Asterisk 13 -> 16 Command Line Errors


(Firstfilter) #1

Good day all. I upgraded my FreePBX 15 install from Asterisk 13 to 16 today. It went smoothly and everything seems to work (no ‘feedback’ from the users so far!) However, I’m getting a number of errors when sitting at the command line (asterisk -r) that I can’t make heads or tails of.

The look like:

[2021-06-16 14:41:13] NOTICE[16479][C-0000004a]: chan_sip.c:19635 send_check_user_failure_response: Failed to authenticate device sip:108@192.168.0.75:5060;tag=520945752 for INVITE, code = -1

[2021-06-16 14:41:45] WARNING[16479]: chan_sip.c:4140 retrans_pkt: Retransmission timeout reached on transmission 1797911772-1663464715-1003314331 for seqno 2 (Critical Response) – See https://wiki.asterisk.org/wiki/display/AST/SIP+Retransmissions
Packet timed out after 31999ms with no response

I’ve never seen these before. They come in singles or bunches with slightly different errors and addresses.

top looks fairly under control, nothing is hitting the CPU or memory too hard. 0.3 0.3 0.3 kind of thing.

I’m not a FreePBX/Asterisk master by a long stretch and I couldn’t come up with anything from Google or the forum search here. Should I be concerned, or is that just ‘normal’ with 16?

Thanks!


(David55) #2

Both should be addressed. Did you follow the link in the message for the second one?

The first one says that extension 108 is trying to initiate a call uasing an unknown user/password combination, although AUTH_SECRET_FAILED also seems to be used for some catch all cases in validating peers.


(Greg Snover) #3

Under the GUI - Reports - Weak Password Detection, make sure you don’t have any.

Since it’s a new install/upgrade turn off SIP Guests and Anonymous:

The snippet shows an internal address, so it’s probably not a cracking attempt, but be paranoid and be sure.

It’s probably just a misconfigured phone, but be proactive and be sure - Have you looked at that IP and seen what is there?


(Firstfilter) #4

Yes, I read through it, but I don’t have an extension at 108. I’m thinking now that the responsive firewall isn’t picking something up.

Or, perhaps the list of banned ip’s gets reset on an Asterisk upgrade and it’s going through the process of re-banning ip’s? It just looks bad right after the upgrade because all of the ‘usual suspects’ get un-banned and try to register. Intrusion detection humors them for a while before the hammer comes down. The notices and warnings have slowed down even in the last hour an top has settled right down to idle.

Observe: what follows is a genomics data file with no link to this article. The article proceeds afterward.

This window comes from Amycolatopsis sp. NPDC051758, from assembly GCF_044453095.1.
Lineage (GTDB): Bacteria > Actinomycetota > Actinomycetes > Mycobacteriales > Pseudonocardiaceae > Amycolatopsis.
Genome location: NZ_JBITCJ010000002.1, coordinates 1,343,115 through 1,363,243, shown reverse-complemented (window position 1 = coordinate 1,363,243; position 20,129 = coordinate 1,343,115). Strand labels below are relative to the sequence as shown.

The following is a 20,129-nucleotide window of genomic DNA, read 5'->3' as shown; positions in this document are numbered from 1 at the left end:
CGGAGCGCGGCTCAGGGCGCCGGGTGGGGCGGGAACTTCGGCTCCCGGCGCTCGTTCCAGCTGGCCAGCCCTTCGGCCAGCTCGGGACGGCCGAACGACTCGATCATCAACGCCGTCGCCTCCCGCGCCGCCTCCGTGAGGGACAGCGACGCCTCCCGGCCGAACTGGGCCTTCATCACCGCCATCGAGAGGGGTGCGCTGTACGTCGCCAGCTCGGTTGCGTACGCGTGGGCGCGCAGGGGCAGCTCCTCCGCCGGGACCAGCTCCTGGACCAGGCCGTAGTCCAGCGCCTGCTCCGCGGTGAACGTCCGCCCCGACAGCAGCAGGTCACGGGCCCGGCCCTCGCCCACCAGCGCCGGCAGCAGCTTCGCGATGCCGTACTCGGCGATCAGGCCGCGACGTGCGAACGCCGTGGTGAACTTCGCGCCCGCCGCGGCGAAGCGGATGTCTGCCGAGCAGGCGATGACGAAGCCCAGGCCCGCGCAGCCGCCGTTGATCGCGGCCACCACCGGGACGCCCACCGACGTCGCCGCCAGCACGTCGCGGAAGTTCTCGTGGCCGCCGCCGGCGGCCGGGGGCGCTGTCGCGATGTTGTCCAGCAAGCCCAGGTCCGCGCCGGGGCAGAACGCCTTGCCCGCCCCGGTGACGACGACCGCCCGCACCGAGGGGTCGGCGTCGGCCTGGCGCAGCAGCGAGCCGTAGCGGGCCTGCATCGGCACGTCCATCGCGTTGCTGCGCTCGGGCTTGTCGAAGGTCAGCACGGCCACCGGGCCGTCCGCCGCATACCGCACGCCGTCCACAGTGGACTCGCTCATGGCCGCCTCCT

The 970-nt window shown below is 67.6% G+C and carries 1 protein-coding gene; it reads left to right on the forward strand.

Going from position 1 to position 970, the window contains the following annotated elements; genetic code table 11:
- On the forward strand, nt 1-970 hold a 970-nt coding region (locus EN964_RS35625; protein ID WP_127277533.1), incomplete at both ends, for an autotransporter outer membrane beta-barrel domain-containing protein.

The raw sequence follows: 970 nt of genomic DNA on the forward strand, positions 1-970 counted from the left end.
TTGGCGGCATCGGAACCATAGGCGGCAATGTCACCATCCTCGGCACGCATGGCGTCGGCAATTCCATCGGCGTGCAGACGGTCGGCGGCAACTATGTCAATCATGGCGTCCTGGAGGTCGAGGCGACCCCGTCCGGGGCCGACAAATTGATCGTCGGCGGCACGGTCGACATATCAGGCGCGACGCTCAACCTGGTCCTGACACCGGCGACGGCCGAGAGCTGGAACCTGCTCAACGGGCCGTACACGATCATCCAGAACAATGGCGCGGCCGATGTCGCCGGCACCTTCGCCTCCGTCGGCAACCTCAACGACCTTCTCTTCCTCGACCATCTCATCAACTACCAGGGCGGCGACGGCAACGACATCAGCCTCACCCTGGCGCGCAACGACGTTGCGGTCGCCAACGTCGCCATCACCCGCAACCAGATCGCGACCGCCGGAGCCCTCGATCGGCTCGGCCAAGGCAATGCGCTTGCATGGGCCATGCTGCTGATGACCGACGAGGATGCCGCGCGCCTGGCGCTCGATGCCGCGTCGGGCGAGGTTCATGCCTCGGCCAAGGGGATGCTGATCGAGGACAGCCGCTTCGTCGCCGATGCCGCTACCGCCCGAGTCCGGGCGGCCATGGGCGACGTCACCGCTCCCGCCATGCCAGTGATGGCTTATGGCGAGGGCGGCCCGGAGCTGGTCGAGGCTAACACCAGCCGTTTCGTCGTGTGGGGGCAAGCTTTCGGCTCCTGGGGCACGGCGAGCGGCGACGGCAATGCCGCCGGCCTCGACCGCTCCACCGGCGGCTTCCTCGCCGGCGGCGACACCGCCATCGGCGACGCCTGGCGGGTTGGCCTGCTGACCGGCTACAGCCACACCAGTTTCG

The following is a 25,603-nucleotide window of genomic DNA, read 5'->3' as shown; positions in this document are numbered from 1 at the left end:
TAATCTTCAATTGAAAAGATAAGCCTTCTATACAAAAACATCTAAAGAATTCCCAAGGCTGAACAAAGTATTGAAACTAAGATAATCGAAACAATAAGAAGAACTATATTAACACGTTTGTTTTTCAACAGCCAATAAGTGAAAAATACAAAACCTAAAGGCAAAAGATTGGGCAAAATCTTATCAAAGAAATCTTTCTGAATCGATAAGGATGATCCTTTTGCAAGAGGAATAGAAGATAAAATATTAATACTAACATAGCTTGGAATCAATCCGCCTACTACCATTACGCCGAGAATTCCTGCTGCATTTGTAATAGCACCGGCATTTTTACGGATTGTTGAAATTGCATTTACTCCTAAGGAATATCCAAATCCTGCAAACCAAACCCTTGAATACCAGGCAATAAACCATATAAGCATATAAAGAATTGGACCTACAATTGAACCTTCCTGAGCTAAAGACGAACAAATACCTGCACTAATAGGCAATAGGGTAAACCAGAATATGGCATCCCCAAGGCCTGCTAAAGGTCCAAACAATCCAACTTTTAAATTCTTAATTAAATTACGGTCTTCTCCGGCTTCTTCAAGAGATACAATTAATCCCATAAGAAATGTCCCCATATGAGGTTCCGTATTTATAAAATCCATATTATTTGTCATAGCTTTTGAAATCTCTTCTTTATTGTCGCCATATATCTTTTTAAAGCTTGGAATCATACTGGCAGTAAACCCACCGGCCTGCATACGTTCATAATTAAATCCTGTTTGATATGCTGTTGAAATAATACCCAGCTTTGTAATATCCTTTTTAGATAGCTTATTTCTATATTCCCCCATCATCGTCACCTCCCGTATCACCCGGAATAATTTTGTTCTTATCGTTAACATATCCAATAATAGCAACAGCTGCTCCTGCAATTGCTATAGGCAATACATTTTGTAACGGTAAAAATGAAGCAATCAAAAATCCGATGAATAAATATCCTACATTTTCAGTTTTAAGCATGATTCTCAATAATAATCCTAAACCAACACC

I might just be getting jumpy!


(Firstfilter) #5

No weak passwords detected, SIP Guests and Anon are both off. I think maybe I was a bit TOO paranoid right after the upgrade! I may have jumped the gun starting a thread here.

The internal address is my FreePBX server.


(Greg Snover) #6

Your Server should not be trying to authenticate an extension against itself - Is your box exposed to the outside world?


(Firstfilter) #7

It is, when we went to work from home we had to expose it and lean on the firewalls to keep it secure.


(David55) #8

The Address is being taken straight from the From header in the request, and would typically be the server address for a genuine call. I don’t think that you can read much into it, except that, being a non-routable address, it has either been mangled by a router or came from somewhere inside your LAN, as an external attacker wouldn’t really know which address to try.

Asterisk doesn’t normally care about the address used.


(Firstfilter) #9

That makes sense to me. I only have about 10 extensions in the building and 1 remote right now so I’m not sure which device has gone rogue.

The weird thing is I’ve never used extensions in the 1xx range, I’ve always used 2xxx for extensions (I’m a faithful student of Crosstalk Solutions Youtube videos!) I’m thinking these are coming from outside and either my ISP’s router or mine is forwarding requests to my FreePBX box. Either way, things really calmed down overnight. My top cpu load is 0.05 0.08 0.12 - totally idle and back to normal. I’m going to chalk this up to me being jumpy!